The decentralization of power in favor of the regional units is not unlimited but involves only the powers enumerated by Section 20, Article X of the 1987 Constitution and by the acts of Congress. For, with various powers being devolved to the regional units, the grant and exercise of such powers should always be consistent with and limited by the 1987 Constitution and the national laws. In other words, the powers are guardedly, not absolutely, abdicated by the National Government. (Ibid.)

b. The 4 Categories of Decentralization in the Philippines

As a system of transferring authority and power from the National Government to the LGUs, decentralization in the Philippines may be categorized into four, namely:

1) Political decentralization or devolution;

2) Administrative decentralization or deconcentration;

3) Fiscal decentralization; and

4) Policy or decision-making decentralization. (Mandanas v. Ochoa, Jr., En Banc, G.R. No. 199802, 03 July 2018)

1) Political decentralization or devolution

Political decentralization or devolution – occurs when there is a transfer of powers, responsibilities, and resources from the central government to the LGUs for the performance of certain functions.

It is a more liberal form of decentralization because there is an actual transfer of powers and responsibilities. It aims to grant greater autonomy to the LGUs in cognizance of their right to self-government, to make them self-reliant, and to improve their administrative and technical capabilities. (Ibid.)

It is an act by which the National Government confers power and authority upon the various LGUs to perform specific functions and responsibilities. (Ibid.)

It encompasses reforms to open sub-national representation and policies to “devolve political authority or electoral capacities to sub-national actors.” Section 16 to Section 19 of the LGC characterize political decentralization in the LGC as different LGUs empowered to address the different needs of their constituents. In contrast, devolution in favor of the regional units is more expansive because they are given the authority to regulate a wider array of subjects, including personal, family and property relations. (Ibid.)

2) Administrative decentralization or deconcentration

Administrative decentralization or deconcentration – involves the transfer of functions or the delegation of authority and responsibility from the national office to the regional and local offices.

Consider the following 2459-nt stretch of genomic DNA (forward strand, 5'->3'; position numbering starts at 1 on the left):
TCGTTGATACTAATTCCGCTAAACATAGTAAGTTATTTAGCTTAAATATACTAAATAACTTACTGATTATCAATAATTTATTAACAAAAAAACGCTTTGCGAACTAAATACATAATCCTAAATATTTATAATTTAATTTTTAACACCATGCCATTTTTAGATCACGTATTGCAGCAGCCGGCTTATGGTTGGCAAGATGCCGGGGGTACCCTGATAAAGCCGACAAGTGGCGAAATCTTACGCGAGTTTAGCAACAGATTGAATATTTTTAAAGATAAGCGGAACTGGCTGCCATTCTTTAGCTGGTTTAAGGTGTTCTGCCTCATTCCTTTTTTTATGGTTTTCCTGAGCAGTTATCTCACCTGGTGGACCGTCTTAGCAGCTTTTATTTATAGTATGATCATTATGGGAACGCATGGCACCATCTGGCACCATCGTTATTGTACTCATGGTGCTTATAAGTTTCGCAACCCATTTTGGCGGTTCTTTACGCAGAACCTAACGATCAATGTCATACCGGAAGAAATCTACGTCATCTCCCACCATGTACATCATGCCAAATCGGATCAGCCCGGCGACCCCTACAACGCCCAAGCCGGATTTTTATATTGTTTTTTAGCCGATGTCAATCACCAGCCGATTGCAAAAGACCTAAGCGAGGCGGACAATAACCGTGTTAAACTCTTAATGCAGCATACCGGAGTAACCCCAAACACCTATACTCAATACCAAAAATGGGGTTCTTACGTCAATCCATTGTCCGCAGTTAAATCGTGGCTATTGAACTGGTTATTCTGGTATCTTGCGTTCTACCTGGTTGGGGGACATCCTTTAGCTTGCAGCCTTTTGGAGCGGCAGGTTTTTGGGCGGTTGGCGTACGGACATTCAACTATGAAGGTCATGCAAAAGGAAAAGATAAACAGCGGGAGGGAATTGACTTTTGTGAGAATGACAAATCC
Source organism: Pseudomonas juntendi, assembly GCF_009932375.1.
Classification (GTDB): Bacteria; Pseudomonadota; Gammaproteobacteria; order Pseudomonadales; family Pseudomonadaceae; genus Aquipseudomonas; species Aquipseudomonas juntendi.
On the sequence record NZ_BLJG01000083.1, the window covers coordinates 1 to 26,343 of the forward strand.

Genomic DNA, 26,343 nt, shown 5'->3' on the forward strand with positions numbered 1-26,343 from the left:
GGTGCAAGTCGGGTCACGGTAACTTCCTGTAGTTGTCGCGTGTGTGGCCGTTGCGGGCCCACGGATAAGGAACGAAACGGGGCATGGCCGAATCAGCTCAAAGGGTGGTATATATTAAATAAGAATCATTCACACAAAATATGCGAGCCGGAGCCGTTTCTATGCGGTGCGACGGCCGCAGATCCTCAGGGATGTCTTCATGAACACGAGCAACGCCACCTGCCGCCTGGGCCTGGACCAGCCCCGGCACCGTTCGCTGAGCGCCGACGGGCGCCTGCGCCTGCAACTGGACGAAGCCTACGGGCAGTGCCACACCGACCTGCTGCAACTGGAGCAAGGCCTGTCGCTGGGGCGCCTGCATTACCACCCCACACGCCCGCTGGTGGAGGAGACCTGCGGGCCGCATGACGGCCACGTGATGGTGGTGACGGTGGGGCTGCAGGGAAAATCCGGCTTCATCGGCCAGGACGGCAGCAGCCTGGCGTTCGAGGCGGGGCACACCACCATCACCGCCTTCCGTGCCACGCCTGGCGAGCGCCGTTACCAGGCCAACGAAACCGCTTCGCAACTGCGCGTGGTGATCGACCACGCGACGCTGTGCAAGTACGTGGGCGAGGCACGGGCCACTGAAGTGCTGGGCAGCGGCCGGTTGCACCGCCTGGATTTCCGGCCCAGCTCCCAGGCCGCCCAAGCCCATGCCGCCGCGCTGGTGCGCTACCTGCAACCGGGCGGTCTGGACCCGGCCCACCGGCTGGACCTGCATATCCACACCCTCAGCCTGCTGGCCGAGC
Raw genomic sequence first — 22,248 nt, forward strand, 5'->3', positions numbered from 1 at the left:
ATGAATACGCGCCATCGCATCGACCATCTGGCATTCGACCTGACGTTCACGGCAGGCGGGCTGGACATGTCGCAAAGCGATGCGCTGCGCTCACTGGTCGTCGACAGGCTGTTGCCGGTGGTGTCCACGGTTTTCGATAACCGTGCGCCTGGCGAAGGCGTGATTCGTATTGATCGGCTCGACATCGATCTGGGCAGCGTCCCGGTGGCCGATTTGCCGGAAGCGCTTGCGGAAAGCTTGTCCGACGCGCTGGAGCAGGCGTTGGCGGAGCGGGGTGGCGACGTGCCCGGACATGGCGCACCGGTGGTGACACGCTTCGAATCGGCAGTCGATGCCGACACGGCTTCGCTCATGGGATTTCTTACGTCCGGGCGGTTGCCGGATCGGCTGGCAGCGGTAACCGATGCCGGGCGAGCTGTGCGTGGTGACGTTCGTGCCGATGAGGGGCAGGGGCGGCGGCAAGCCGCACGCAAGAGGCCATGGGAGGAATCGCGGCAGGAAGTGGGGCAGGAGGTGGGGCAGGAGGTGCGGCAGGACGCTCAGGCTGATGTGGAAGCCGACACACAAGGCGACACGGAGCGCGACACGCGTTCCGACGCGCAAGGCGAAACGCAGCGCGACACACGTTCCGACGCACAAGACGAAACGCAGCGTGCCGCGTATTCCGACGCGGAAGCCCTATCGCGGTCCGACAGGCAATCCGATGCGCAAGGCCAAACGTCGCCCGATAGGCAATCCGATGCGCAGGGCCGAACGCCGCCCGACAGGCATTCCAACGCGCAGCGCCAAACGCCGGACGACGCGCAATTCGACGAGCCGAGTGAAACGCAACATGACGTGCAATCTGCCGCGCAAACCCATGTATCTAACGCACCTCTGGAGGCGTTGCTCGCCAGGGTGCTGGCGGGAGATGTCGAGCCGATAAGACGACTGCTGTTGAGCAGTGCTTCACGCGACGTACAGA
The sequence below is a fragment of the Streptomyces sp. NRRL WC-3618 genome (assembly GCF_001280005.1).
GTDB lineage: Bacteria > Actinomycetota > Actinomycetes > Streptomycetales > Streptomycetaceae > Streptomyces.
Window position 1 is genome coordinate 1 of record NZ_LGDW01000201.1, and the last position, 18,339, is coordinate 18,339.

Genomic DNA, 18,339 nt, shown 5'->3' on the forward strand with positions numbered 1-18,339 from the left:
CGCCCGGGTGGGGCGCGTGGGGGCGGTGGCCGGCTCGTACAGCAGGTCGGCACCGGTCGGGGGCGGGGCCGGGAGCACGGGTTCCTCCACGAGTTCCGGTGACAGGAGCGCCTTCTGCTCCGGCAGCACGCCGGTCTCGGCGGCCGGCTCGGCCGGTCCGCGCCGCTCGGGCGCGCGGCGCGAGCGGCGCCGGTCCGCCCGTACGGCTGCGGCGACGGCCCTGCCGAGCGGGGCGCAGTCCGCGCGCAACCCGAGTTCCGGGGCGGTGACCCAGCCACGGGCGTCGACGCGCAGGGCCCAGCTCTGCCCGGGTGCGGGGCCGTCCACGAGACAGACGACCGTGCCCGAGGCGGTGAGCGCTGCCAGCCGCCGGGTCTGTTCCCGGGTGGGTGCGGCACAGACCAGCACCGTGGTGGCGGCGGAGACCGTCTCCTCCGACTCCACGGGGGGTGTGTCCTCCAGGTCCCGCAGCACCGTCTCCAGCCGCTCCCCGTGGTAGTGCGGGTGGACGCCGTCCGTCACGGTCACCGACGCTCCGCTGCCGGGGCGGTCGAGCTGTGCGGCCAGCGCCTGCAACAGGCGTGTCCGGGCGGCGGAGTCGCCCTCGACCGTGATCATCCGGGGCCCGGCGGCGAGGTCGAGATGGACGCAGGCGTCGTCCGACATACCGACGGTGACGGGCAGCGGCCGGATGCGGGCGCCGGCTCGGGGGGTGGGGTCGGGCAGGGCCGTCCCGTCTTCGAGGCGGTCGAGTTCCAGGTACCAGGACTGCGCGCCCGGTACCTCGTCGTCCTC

Consistent with this concept, the LGC has created the Local School Boards, the Local Health Boards and the Local Development Councils, and has transferred some of the authority from the agencies of the National Government, like the Department of Education and the Department of Health, to such bodies to better cope up with the needs of particular localities. (Ibid.)

3) Fiscal decentralization

Fiscal decentralization – means that the LGUs have the power to create their own sources of revenue in addition to their just share in the national taxes released by the National Government. (Ibid.)

It includes the power to allocate their resources in accordance with their own priorities. It thus extends to the preparation of their budgets, so that the local officials have to work within the constraints of their budgets. The budgets are not formulated at the national level and imposed on local governments, without regard as to whether or not they are relevant to local needs and resources. Hence, the necessity of a balancing of viewpoints and the harmonization of proposals from both local and national officials, who in any case are partners in the attainment of national goals, is recognized and addressed. (Ibid.)

Fiscal decentralization emanates from a specific constitutional mandate that is expressed in several provisions of Article X (Local Government) of the 1987 Constitution, specifically: Section 5; Section 6; and Section 7. (Ibid.)

The constitutional authority extended to each and every LGU to create its own sources of income and revenue has been formalized from Section 128 to Section 133 of the LGC. To implement the LGUs’ entitlement to the just share in the national taxes, Congress has enacted Section 284 to Section 288 of the LGC. Congress has further enacted Section 289 to Section 294 of the LGC to define the share of the LGUs in the national wealth. Indeed, the requirement for the automatic release to the LGUs of their just share in the national taxes is but the consequence of the constitutional mandate for fiscal decentralization. (Ibid.)